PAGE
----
Way back at the end of July John and I took off to Japan for just over 3 weeks and while John already had a more than adequate level of Japanese under his cap I was busy getting my black belt in the phrase “shaseen totte mo-ii desu ka?” (May I take pictures). The majority of our time was equally split between Tokyo and Fukuoka, but below are just cafes from Tokyo. There will of course be a continuation of this post to Fukuoka cafes but with the amount of pictures there are having them together would have been a major bandwidth hog and could potentially crash the entire internet.
Potluck is on the basement floor of a 6 (or was it 7?) floor Men’s and Woman’s clothing store from the U.S.A. called “Opening Ceremony”. It was also the home of Japanese celebrity barista Masahiro. They serve blue bottle from San Francisco.
Better known as “streamah” on the streets, this is the cafe of Milrock Champion Hiroshi Sawada and places a heavy emphasis on latte art.
Cafe Elliot Avenue
Cafe Elliot is in Yokohoma and is more or less an homage to Seattle, from the postcards and Ichiro bobble heads straight through to their Vivace coffee.
Bear Pond NO.8
This was the second “Bear Pond” location and had just opened up a few weeks prior to our visit. If you were blindfolded for 24 hours, spun around for disorientation purposes, put on a plane, and then placed inside the cafe and told to guess where you were, New York would be a very acceptable (albeit wrong) answer. White on white on gym floor. No straight shots.
5 and 5 stands 3 stories high and doubles as a Manga art cafe. It’s run by a mother and son duo, both of whom were exceptionally welcoming, and from what I understand they regularly showcase different Manga artists. It’s also the only cafe we went to that had traditional Japanese seating as well as the standard chair and table combo, and was littered with interesting finds throughout.
Fresco seems like one of those in-the-know-joints that you only know about because your friend who is cooler than you brought you there. Thankfully, we had some Japanese barista friends whom were of that variety. You can see in the picture directly below the side street that Caffe Fresco is situated in. (It’s that wooden board there on the right)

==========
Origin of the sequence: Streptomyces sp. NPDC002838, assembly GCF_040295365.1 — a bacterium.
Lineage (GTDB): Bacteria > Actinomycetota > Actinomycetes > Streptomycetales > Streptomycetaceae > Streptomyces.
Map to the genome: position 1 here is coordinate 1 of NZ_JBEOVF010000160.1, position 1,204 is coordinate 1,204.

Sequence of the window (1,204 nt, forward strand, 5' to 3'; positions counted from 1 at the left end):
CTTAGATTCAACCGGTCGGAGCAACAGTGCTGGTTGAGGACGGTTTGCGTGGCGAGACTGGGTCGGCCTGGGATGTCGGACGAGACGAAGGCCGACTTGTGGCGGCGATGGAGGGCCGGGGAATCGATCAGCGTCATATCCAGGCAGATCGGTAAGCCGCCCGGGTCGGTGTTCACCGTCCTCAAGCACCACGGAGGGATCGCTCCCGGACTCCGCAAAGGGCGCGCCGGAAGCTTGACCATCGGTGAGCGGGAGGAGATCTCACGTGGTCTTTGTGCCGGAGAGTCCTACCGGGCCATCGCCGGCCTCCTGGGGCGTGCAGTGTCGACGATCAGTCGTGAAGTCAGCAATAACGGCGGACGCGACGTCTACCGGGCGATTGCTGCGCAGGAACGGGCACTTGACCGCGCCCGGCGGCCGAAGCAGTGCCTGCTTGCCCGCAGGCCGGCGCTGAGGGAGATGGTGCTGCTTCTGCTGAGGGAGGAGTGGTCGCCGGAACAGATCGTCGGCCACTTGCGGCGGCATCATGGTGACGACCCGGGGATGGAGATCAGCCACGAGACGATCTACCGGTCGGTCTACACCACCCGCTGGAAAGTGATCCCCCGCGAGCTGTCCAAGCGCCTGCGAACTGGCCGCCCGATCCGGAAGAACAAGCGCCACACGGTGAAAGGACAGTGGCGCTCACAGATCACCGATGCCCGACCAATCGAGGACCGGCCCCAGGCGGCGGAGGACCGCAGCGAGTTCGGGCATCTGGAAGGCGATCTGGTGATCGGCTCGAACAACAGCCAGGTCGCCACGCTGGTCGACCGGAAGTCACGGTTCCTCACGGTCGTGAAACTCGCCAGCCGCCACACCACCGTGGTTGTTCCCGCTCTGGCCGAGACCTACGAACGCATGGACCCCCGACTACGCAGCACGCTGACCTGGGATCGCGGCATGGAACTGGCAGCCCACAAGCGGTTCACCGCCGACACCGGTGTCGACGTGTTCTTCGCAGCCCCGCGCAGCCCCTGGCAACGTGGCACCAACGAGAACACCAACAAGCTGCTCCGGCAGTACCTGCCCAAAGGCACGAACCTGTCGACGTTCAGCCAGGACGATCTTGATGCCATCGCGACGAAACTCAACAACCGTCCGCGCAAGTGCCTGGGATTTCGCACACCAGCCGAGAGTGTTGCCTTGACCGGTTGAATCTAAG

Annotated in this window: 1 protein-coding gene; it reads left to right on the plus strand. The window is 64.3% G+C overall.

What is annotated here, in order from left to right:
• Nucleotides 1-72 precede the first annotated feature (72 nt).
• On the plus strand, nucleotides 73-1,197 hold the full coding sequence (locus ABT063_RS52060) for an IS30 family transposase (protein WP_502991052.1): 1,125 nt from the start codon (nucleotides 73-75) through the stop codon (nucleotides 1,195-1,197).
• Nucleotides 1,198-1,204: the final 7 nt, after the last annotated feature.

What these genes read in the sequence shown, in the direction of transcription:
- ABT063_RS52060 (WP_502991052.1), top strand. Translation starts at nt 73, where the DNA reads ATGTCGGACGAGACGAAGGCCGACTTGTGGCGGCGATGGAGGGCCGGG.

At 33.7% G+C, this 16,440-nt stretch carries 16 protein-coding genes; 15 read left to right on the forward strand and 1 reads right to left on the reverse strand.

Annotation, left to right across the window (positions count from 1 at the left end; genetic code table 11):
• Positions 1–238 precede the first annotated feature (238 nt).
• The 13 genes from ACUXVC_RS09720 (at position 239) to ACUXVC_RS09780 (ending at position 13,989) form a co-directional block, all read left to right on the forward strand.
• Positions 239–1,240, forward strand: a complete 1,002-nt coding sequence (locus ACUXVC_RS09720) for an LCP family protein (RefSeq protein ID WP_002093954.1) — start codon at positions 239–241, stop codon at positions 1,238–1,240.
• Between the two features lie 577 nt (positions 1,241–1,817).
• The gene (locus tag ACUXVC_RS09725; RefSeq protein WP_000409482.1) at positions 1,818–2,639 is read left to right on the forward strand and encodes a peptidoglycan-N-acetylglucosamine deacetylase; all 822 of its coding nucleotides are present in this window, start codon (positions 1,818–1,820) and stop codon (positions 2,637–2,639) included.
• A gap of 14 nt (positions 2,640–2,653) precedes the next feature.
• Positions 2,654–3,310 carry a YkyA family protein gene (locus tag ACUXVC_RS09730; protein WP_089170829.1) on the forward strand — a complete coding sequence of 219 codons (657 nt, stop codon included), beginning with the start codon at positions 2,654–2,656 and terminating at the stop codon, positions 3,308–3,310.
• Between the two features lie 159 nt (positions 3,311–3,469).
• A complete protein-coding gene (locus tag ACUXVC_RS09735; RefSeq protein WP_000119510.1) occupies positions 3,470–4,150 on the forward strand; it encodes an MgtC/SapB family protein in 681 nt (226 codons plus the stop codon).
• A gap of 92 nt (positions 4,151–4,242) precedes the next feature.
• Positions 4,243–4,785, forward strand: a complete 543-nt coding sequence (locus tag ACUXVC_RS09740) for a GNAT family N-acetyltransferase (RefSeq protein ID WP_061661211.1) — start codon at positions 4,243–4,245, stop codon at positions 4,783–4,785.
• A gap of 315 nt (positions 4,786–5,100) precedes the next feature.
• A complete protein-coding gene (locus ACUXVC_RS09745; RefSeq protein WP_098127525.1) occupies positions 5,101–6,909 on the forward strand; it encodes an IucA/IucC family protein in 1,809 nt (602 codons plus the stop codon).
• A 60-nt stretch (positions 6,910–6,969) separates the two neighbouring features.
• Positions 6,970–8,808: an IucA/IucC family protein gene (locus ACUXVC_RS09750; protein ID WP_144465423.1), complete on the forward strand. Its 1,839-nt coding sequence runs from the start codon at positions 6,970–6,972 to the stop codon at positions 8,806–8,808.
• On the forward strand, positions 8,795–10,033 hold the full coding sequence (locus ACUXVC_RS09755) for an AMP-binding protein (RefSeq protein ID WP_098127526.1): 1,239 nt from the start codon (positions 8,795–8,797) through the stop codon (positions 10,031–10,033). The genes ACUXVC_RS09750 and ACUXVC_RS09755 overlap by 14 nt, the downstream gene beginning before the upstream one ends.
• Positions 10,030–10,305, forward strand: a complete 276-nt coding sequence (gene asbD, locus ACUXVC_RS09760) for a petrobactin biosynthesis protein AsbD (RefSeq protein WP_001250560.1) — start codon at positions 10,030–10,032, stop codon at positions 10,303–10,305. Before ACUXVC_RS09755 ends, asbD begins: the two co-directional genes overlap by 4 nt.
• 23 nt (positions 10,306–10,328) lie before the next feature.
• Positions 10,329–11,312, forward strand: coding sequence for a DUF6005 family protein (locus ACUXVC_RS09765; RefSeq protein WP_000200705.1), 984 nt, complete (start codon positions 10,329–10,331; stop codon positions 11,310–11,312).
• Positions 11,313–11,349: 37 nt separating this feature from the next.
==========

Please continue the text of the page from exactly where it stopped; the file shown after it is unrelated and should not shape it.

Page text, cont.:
The Japanese Regional Barista Championships happened to take place while we were in town so we went over to watch a bit and cheer on the aforementioned Masahiro who was competing as well. It was a relatively small room but was jam packed with just as many people who watch the Western Regionals in Vancouver. I couldn’t understand any of the Emcee or the narration of course but everything seemed to be really efficient and organized (not that I’d expect anything otherwise). The last 5 pictures in this set were a competitor’s place mats (if anyone reading this knows his name, please let me know so I can give him credit) and it was by far the coolest set I’ve ever seen. From lego to seed to cup.
Paul Basset is the name of the 2003 World Barista Champion from Australia and this is obviously his cafe. He wasn’t working but I hear he stops by from time to time.
They roast inside and have a really nice selection of desserts, and Yuki works here.
Nozy had just opened the day we went, or the day before, but either way it was totehmoh/very “atarashi”/new and it was really an interesting lay out in that the bar was downstairs, but when you walk in from street level you are upstairs. They roast on site and do all their non-espresso drinks in individual multi-coloured french presses.
Hapineko!!!11!1! (Happy Cat)
Hapineko is a nekocafe, or “cat cafe” in english. There are over a dozen of them in Japan, and each of them have their own set of rules and styles, but the one we went to had about 10 free roaming cats, all named. We paid 10 Yen for a half an hour free-for-all, where we were allowed to pick up the cats, but only with 2 hands, and not from high places. The coffee was complimentary. At the end you get a postcard of one of the cats. To answer the questions I know you have: Yes, it is real, and yes, you should go, and yes these should exist in North America, and no, just because you have 15 cats at your house and make a bodum in the morning that does not mean you have experienced this.